By the time Father Matt was transferred to Gladstone six years later, the parish debt had been paid off, and a generous sum had been put aside for interior decorations for the church. Many parishioners still recall the wonderful church picnics held in Beauchamp’s Grove. Those delicious chicken dinners helped pay for the new church and rectory.

Father Roland Dion, a talented carpenter, succeeded Father Matt. During his tenure the interior of the church was completed and tastefully decorated. Father Dion designed and built, with the help of Lawrence Chouinard, Sr., the elegant oak woodwork that remains in the sanctuary today. He also constructed the frames for the Stations of the Cross, which are original oil paintings on copper plate. With the help of a few parish men, Father Dion laid the rubber tile flooring. A new organ was purchased, and many finishing touches were added to the church. The interior walls were painted by a professional painter, Lewis Shrovnal of Kewaunee. Father Dion also ordered the stained glass windows. Although the prices must have seemed high at the time, it is hard to believe each set of three windows cost only $350. The price of the rose window was $600. In 1948 a new Hammond organ was purchased for $2,200.

Father Gerard LaMothe succeeded Fr. Dion June 26, 1951. Under his leadership many organizations were established in the parish, and the social and spiritual life thrived. Father LaMothe was loved and respected for his devotion to his people. During his tenure Holy Family celebrated its Golden Jubilee.
Under a succession of many good priests, the buildings continued to be improved and the congregation grew in size and devotion to the Lord.

  • July 1959 – Fr. Thomas Andary
  • July 1967 – Fr. Raymond Przybylski
  • July 1973 – Fr. Matthias LaViolette
  • July 1980 – Fr. Kenneth Bretl – died May 19, 1986
    *Fr. Arnold Grambow and Fr. Michael Capyak celebrated Masses until the next appt.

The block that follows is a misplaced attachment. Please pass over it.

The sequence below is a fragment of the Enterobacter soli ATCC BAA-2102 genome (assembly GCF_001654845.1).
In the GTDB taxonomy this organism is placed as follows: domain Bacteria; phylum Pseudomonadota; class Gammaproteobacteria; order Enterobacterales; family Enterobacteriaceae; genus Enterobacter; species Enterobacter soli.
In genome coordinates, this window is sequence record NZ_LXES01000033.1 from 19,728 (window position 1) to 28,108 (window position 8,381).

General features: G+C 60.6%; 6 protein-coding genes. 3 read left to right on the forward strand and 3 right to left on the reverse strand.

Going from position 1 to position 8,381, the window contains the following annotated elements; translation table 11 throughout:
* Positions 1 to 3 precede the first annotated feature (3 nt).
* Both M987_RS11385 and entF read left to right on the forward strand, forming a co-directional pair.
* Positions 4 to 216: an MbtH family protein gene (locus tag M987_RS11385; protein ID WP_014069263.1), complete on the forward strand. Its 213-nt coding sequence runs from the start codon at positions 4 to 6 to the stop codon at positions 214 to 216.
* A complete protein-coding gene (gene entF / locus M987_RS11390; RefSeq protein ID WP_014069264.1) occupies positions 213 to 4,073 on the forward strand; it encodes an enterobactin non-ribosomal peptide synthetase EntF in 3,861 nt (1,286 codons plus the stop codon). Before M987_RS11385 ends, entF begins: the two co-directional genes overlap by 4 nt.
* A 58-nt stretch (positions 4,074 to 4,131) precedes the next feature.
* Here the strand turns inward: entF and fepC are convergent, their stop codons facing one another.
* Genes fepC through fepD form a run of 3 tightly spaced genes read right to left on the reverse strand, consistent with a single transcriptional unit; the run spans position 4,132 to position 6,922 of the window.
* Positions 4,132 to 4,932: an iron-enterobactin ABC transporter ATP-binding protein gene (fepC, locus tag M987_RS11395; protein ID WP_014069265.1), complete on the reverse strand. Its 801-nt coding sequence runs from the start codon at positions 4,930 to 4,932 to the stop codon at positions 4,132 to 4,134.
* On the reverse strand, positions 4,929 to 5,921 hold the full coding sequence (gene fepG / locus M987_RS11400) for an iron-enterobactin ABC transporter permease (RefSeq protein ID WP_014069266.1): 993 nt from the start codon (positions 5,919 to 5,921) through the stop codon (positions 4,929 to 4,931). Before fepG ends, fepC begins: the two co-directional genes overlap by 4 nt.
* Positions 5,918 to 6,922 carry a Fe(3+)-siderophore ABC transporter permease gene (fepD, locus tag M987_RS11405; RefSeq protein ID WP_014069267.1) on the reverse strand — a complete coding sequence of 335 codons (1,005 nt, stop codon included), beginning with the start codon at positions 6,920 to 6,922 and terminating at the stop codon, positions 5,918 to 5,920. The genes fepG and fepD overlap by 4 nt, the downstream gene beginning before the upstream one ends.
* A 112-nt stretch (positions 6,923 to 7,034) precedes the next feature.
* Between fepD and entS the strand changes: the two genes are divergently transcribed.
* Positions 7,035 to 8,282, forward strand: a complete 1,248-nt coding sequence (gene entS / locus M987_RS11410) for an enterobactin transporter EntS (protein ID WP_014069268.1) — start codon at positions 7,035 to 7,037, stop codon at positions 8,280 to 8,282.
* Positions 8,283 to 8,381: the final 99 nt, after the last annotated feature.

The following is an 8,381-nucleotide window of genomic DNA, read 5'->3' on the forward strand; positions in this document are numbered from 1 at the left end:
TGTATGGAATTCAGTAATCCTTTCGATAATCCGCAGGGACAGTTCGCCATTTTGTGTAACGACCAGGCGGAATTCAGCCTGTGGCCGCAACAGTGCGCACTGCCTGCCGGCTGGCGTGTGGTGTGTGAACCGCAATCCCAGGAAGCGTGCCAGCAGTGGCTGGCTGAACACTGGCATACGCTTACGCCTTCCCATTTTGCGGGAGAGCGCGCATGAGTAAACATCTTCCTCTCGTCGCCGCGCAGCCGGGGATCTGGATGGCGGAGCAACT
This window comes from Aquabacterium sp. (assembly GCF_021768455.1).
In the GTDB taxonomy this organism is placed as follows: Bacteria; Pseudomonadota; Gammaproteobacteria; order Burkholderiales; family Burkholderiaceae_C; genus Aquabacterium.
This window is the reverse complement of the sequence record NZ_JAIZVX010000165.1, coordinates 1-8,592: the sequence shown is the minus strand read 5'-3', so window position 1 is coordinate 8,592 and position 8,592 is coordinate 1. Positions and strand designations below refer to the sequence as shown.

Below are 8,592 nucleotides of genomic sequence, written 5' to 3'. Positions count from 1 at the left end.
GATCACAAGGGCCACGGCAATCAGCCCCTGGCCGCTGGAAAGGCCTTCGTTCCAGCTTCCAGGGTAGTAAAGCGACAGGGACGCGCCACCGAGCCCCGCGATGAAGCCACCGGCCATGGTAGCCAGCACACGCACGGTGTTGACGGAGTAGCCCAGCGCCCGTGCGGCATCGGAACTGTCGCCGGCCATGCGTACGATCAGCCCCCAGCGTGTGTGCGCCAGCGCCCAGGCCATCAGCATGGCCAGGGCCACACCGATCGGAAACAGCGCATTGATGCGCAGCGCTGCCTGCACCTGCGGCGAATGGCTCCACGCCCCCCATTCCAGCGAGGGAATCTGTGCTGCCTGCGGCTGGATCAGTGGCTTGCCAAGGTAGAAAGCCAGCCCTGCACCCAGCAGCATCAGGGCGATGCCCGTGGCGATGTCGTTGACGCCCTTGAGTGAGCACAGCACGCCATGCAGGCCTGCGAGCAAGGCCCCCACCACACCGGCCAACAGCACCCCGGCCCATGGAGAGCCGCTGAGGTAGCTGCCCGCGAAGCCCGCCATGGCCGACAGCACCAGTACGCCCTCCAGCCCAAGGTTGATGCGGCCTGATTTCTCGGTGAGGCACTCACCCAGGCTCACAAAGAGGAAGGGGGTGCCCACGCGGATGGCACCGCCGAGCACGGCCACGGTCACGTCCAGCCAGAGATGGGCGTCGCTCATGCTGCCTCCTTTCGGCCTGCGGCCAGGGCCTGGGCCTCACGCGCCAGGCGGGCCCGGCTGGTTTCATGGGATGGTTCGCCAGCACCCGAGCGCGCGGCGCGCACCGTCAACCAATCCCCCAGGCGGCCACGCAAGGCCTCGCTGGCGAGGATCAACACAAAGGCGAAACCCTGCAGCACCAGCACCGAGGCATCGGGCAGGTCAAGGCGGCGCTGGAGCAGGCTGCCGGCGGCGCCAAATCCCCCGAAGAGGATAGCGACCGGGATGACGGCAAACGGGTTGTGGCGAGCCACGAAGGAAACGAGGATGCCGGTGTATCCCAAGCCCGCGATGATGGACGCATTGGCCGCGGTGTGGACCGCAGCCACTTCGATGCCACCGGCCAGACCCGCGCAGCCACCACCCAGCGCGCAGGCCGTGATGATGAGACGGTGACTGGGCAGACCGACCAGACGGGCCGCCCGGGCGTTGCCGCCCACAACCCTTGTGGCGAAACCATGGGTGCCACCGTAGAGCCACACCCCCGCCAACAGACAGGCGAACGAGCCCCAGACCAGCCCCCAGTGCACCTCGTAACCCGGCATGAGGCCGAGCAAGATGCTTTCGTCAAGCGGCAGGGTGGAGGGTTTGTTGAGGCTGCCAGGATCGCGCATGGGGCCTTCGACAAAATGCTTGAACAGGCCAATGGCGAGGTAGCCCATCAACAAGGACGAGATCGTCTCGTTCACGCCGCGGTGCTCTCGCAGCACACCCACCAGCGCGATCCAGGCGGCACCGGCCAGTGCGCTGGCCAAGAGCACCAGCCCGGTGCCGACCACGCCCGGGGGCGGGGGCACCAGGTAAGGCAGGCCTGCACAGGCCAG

• July 1986 – Fr. Conrad Dishaw
  • August 1986-January 1987
    *Fr. Gilbert N. Neurohr oversaw the parish during Fr. Dishaw’s recovery from a broken leg
  • July 1992 – Fr. Christopher Gardiner
  • October 1998 – Fr. Raymond Cotter
  • April 2001 – Fr. Frank Lenz
    *Fr. Tom Schmied oversaw parish during Fr. Frank’s sabbatical from May 2004 – September 2004.
  • July 2008 – Fr. Jose Maramaton
  • July 2013 – Fr. John Longbucco
  • June 2017 – Fr. Francis Dobrzenski – Temporary Administrator
  • Sept 2017 – Fr. John Longbucco
  • January 2018 – Fr. Francis Dobrzenski
  • July 2020 – Fr. Sebastian K. Chacko

Many changes have taken place in the world and in the Catholic Church during the past 100 years: wars, a depression, and recessions, Vatican II and all the changes it involved, the closing of many parochial schools, and major changes in the way families live, work and worship. Holy Family church has experienced the effects of these changes but remains a strong and faithful parish. Spiritual and social groups flourish, and several families send their children to Holy Name Catholic Grade School in Escanaba for a Catholic education.

In 1999 under the leadership of Father Raymond Cotter, the people of Holy Family Church began a huge renovation project which involved reversing the inside layout of the church proper, adding a gathering space, new offices, an elevator and three rest rooms. Although much of the decorative painting on the walls, including a large mural over the altar, had to be painted over in the process of renovation, Holy Family Church remains one of the most beautiful churches in the Upper Peninsula. The final cost of this half million dollar project was approximately $300,000 – an immense amount of money saved because of the many talents, hard work and donated time of Holy Family parishioners.

On July 21, 2002 the church hall was dedicated in honor of Father Matt LaViolette. This faithful servant of the Lord had lived and worked among the people of Holy Family for a total of 14 years, coming to us first as a new priest and later as a Monsignor. He never forgot his people and would help them in any way he could even donating generously to our church renovation fund. Unfortunately, Fr. Matt could not attend the hall dedication ceremony due to his failing health.

Father Matt passed away in Escanaba on December 24, 2003, at the age of 95. He was loved and respected by everyone who knew him.

Holy Family continues to be a close-knit, hardworking, caring community of God.

This is evident in our involvement in our religious education program, Holy Family Men’s Club, Altar Society, St. Vincent de Paul Society, Knights of Columbus, Prayer Chain, our many social gatherings and especially in the vocations from our parish.

Modern Day Holy Family Church